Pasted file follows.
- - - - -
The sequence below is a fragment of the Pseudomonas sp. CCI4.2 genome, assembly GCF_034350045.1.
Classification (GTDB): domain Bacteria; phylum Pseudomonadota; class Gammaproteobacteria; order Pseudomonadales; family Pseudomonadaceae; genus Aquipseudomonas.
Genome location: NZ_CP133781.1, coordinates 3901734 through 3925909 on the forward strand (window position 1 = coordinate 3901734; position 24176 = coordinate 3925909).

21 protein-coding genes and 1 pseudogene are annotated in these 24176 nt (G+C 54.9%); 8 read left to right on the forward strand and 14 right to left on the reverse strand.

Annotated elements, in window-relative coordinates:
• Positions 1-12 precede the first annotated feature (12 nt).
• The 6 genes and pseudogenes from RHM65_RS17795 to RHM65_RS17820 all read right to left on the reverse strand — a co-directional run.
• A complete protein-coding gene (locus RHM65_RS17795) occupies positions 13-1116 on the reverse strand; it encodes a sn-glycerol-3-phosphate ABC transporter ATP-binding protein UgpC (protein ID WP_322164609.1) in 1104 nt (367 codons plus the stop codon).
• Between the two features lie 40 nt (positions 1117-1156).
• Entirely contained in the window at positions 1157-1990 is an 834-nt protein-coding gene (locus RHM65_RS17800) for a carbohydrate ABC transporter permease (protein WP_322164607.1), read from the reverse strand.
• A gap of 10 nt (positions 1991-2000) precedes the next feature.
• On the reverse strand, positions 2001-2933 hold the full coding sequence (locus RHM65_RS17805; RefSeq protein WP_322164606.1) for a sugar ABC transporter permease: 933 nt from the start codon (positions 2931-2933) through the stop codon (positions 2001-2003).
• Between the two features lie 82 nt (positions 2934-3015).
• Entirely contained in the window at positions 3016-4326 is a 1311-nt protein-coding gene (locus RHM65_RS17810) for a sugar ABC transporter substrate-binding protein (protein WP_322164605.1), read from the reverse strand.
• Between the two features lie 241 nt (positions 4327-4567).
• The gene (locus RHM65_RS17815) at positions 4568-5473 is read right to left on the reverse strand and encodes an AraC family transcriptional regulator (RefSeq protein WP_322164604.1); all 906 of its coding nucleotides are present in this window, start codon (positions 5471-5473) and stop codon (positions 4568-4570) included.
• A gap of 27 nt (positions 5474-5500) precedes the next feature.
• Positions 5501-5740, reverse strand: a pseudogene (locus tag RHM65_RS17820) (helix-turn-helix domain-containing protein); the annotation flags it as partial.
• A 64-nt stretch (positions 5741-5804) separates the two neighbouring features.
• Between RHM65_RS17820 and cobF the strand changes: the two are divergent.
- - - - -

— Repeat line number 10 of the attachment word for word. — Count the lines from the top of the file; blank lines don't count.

• Entirely contained in the window at positions 1157-1990 is an 834-nt protein-coding gene (locus RHM65_RS17800) for a carbohydrate ABC transporter permease (protein WP_322164607.1), read from the reverse strand.